Monday, November 5, 2012

Preventing Carbon Monoxide Poisoning

As the weather becomes colder throughout the U.S., it is important for people to keep in mind the risks of carbon monoxide poisoning and how to avoid it from happening to you or your loved ones. Also known as the quiet killer, carbon monoxide comes from fumes produced by furnaces, vehicles, portable generators, stoves, lanterns, gas ranges, or burning charcoal or wood. When the fumes become trapped inside the home, it can cost lives.

When the power goes out due to emergencies such as bad weather or hurricanes, the use of alternative power options such as portable items used for heaters and cooking goes up. This can be especially dangerous if fumes from these items build up in the home. This is why it is so important to make sure your homes are equipped with carbon monoxide detectors. (Don’t forget to replace the batteries on a regular basis!) More than 450 people die each year due to unintentional carbon monoxide poisoning. By recognizing and preventing carbon monoxide poisoning, we can help lower the number of unintentional deaths and help save lives.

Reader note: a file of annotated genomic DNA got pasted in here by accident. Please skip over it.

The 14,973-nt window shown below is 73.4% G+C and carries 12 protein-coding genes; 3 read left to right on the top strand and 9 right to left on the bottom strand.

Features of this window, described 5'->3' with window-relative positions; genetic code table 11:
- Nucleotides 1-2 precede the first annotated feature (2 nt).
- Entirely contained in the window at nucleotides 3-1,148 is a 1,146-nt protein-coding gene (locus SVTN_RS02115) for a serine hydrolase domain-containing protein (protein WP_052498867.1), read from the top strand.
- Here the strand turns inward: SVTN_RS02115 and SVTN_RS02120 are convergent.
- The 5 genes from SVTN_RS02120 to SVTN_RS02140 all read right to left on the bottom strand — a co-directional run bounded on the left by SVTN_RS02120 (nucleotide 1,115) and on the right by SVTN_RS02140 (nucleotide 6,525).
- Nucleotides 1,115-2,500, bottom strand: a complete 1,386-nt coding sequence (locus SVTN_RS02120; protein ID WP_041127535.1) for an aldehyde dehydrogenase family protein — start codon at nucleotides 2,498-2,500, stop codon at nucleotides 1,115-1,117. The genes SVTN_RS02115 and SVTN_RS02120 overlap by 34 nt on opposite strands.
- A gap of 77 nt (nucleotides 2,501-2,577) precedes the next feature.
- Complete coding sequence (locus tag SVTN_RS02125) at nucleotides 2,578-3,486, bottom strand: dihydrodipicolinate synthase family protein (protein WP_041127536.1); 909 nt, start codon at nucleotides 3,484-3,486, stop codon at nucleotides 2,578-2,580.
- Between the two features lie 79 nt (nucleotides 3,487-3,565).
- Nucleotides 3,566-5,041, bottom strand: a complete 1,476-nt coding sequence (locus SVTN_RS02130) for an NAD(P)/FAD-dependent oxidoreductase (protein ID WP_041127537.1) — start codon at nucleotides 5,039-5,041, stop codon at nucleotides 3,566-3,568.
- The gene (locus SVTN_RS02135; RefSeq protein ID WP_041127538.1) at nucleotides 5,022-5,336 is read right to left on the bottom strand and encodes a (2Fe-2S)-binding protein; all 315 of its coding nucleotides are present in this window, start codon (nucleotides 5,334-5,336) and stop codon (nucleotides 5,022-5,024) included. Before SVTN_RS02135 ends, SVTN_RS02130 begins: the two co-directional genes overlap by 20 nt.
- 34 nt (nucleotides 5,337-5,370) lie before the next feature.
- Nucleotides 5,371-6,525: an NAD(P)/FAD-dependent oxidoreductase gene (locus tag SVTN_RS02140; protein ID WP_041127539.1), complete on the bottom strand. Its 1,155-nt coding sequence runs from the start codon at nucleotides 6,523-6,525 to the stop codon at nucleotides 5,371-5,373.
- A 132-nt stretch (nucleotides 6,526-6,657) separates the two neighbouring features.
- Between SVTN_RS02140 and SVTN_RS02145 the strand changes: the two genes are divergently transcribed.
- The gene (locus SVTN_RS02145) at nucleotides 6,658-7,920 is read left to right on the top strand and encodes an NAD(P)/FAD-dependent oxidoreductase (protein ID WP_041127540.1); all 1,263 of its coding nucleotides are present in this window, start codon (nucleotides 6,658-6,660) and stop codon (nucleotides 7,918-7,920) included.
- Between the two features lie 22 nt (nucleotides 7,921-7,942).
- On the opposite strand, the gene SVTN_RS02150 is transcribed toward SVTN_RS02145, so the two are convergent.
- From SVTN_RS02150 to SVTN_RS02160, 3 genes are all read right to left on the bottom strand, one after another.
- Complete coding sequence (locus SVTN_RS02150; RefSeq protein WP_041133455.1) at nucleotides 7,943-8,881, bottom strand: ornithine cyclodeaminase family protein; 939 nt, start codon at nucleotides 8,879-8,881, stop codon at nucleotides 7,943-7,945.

Carbon monoxide poisoning has symptoms that are very similar to the flu. Because of this, many people do not realize they have had carbon monoxide poisoning. The most common symptoms are: headache, dizziness, weakness, nausea, vomiting, chest pain, and confusion.
What can we do to help prevent carbon monoxide poisoning?
·        Have your heating and water system (or anything serviced by gas) checked once a year for any problems by a qualified technician.

·        Install battery-operated carbon monoxide detectors in your home and change the batteries at least once a year. 

·        Please seek medical attention or call 9-1-1 immediately if you suspect carbon monoxide poisoning.

·        Do not use camp stoves, generators, grills or anything gasoline or charcoal-burning inside the home or garage.

·        Never leave a vehicle running in the garage.

·        Never heat your home with a gas oven

·        Do not burn anything in a stove or fireplace without ventilation.
Remember, carbon monoxide poisoning is preventable. Make sure to protect yourself and your family by being prepared and aware. If you think you might have carbon monoxide poisoning, please call the Poison Control Network at 1-800-222-1222. For more information on carbon monoxide poisoning, please visit:

YouTube Video: